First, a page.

When it comes to mobile phone design the ‘notch’ has been on trend for the last few years. To say that its contentious is an understatement – a lot of people hate it.
But despite us ripping into it on reg here at Gizmodo, it was brought to our attention on Twitter that not everyone knows what a notch is. Let us explain.
Samsung phones have always been blessedly devoid of a notch. Until now.</p> <p>The company has just unveiled its 5G prototype at Qualcomm's Tech Summit in Hawaii. Not only is it sporting a notch - it lives in the right corner of the screen.</p> <p>Burn it.Read more
What Is It?
A notch is the cut-out that sits at the top of some modern phone screens. Sometimes it can look like a long horizontal strip, while other notches are a little less invasive, such as the tear drop shaped one on the Oppo R17 Pro.
A notch is generally home to the device’s front-facing camera, as well as any sensors that it might for things like Face ID.
Unlike phones of the past where a speaker would be present on the bezel, now they tend to be hidden between the frame and the display or under the display itself.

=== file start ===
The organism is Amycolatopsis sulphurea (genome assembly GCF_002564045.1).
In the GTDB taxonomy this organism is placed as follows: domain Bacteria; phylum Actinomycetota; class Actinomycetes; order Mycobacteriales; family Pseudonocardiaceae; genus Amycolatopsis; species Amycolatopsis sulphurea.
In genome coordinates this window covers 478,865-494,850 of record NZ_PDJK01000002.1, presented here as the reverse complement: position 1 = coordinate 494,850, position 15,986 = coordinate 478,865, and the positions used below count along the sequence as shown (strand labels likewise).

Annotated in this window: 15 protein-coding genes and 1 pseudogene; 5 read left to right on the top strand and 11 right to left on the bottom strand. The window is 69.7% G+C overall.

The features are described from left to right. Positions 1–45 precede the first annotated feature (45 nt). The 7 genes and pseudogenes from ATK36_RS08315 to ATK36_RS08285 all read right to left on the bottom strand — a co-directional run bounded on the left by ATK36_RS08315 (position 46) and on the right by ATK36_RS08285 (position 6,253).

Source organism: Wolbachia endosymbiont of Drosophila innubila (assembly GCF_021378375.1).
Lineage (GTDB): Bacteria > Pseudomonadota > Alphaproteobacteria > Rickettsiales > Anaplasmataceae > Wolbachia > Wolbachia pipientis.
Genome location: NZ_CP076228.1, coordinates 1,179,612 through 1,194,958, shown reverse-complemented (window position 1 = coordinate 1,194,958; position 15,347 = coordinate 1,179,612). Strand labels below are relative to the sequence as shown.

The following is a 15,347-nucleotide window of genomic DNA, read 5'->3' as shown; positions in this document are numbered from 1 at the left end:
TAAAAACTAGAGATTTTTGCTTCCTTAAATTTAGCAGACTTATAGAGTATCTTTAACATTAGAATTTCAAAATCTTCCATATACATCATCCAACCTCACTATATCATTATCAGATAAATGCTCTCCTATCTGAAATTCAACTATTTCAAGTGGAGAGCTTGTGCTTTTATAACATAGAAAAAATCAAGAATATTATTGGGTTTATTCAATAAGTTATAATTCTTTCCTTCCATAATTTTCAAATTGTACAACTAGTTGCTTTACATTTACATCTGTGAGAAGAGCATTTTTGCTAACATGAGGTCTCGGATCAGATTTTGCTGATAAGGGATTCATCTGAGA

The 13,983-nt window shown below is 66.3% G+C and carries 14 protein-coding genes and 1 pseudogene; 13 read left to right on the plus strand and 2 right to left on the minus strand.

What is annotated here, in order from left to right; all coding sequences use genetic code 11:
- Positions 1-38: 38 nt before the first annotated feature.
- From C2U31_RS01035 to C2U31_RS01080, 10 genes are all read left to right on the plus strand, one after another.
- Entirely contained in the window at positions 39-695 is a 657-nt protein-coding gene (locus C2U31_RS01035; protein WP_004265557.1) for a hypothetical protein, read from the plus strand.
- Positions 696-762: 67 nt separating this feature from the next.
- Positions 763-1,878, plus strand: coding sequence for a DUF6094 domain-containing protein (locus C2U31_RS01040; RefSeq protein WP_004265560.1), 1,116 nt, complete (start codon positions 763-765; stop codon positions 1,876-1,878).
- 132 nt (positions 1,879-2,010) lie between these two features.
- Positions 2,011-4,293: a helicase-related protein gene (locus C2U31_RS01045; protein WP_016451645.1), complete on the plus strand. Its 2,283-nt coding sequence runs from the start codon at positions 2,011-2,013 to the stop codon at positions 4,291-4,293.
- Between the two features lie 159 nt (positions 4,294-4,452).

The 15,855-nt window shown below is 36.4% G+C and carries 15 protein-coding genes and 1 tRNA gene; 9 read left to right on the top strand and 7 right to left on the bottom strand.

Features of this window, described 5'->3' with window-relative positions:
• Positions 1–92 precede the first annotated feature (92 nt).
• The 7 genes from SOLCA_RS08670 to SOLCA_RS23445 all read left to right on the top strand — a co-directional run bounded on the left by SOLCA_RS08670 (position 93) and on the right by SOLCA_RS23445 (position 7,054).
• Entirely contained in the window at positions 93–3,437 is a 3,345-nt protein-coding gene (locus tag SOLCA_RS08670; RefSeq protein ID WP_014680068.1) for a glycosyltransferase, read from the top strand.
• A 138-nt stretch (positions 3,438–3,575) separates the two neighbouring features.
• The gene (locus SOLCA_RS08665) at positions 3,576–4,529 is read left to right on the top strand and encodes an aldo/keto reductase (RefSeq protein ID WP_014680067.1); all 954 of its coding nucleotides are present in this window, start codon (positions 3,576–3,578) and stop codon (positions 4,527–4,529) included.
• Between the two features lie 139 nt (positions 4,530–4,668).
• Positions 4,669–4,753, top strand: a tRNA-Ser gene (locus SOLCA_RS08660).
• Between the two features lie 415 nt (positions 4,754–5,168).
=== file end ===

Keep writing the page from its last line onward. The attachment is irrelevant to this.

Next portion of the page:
What’s The Point Of It?
Gone are the days of having a sizable border or bezel around a phone. Bezels have become the enemy when it comes to phones in recent years. Most phone manufacturers aim to make them as minimal as possible.
A notch allows for more screen real estate while also keeping a camera and sensors on the front of a device. The removal of the home button from iPhones is another example of how a larger display can be achieved.
Is It Here To Stay?
Phone tech is advancing rapidly – on-screen fingerprint unlocking is already in devices such as the Huawei Mate 20 Pro. It’s only a matter of time before all sensors and even a camera will be hidden within the display, allowing for completely borderless phones.
But while the notch may not be the end game, it will most likely continue to dominate the market for a few more years yet. Even Samsung, which has remained notchless thus far, announced four possible designs for its Infinity displays at its Developer Conference in November. We’re probably going to see one of them on the hotly anticipated Galaxy S10.
But hey – we could be wrong. Perhaps people will develop a thirst for the old school bezel and it will come back into fashion. I wouldn’t hold my breath though.